Insights on How to Make the Tax Reform Work for Your Brewery

The Craft Beverage Modernization and Tax Reform Act that went into effect for 2018 and 2019 has brought some tax relief for craft beer, wine and spirits makers.

But what will breweries do with those savings? Brandon Scripps, a Senior Audit Manager at Sensiba San Filippo shared some insight with Brewer Magazine recently.

Scripps said the bill will encourage collaboration between brewers by allowing the transfer of beer between bonded facilities without tax liability. This means that brewers will have more freedom to collaborate on new beers and share bottling and storage facilities without the tax burden. The bill also expands the list of ingredients that can be automatically added to a beer without the approval of the TTB. The list of exempt ingredients has been expanded to include wholesome fruits, vegetables and spices.

Scripps added to take advantage of R&D projects.

“Currently, the expenses can be immediately deducted and a tax credit is available,” he said. “This will soon change. After 2021, R&D expenses will need to be capitalized over five years for tax purposes.”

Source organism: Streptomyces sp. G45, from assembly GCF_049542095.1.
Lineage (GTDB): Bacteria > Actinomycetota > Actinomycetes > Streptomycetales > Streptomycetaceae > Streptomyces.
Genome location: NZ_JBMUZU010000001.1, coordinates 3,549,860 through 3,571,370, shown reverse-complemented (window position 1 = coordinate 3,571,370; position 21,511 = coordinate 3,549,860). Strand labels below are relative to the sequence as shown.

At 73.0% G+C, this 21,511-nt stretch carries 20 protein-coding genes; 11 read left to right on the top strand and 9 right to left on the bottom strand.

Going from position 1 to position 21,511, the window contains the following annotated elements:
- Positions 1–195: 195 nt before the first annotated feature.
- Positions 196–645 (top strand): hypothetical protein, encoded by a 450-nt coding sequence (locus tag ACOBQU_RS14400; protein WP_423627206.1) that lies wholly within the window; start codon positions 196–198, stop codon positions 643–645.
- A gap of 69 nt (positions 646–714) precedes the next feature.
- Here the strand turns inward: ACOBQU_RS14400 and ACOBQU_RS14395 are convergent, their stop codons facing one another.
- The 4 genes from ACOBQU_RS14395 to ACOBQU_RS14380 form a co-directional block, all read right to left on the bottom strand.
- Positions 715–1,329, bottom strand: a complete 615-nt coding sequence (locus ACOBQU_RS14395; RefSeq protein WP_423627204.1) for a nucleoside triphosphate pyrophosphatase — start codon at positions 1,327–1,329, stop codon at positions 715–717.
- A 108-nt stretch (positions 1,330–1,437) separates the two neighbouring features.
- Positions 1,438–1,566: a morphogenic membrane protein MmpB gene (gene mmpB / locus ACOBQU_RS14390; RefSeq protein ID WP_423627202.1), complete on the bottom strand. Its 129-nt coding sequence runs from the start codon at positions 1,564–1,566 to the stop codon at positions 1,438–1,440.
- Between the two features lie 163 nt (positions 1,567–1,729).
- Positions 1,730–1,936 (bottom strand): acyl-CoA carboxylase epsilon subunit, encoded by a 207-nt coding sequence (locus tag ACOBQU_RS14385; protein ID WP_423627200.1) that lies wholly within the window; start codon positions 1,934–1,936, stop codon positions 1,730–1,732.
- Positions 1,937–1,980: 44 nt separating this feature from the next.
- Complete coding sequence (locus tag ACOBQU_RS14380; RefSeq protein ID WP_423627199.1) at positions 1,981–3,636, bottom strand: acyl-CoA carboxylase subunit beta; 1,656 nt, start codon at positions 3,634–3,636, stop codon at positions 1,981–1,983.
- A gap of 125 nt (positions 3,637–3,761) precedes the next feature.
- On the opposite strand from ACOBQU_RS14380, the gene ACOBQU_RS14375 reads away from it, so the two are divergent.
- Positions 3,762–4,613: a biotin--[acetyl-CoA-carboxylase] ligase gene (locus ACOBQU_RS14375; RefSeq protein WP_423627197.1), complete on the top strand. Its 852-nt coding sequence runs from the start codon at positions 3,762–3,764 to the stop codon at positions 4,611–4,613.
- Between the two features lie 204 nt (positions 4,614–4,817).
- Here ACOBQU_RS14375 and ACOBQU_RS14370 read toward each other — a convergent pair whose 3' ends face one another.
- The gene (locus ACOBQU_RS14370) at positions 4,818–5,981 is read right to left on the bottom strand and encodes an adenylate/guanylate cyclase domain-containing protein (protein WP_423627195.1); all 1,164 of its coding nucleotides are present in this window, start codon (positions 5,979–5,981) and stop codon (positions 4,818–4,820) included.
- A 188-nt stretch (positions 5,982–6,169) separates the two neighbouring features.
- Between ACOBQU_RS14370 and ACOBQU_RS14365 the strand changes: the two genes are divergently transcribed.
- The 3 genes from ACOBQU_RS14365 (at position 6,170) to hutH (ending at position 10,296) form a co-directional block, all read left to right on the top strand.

He also noted that breweries in California should take advantage of programs and credits out there to incentivize expansions, such as the CA hiring credit, the CA competes credits, the CA training credit, and the manufacturing equipment sales tax exemptions.

This reduction is expected to produce more than $140 million in annual savings, allowing considerably more capital to be invested within the business. Brewers can look forward to having more savings for research and development, expanding operations, hiring more workers and stimulating their local economy.

Obviously each brewery is its own animal and there isn’t going to be one answer for all, but capital improvements is a good way for breweries to invest with the added tax benefit.

“Under the current tax law, there is favorable accelerated depreciation which would allow additional tax deductions and in turn reduce the price you are actually paying for the improvements,” Scripps said. “Focus on capacity and production. However, investing in people and infrastructure never hurt as this is what helps the future growth and the brand to stand out in the crowded market.”

With everything going on right now, Scripps said it’s too early to tell if the favorable provisions will be extended or not, he did say for any brewery to talk to their CPA about changing to a cash basis and then revisit the overall tax structure of a brewery’s entity — such as an S Corp versus C Corp versus Partnership.

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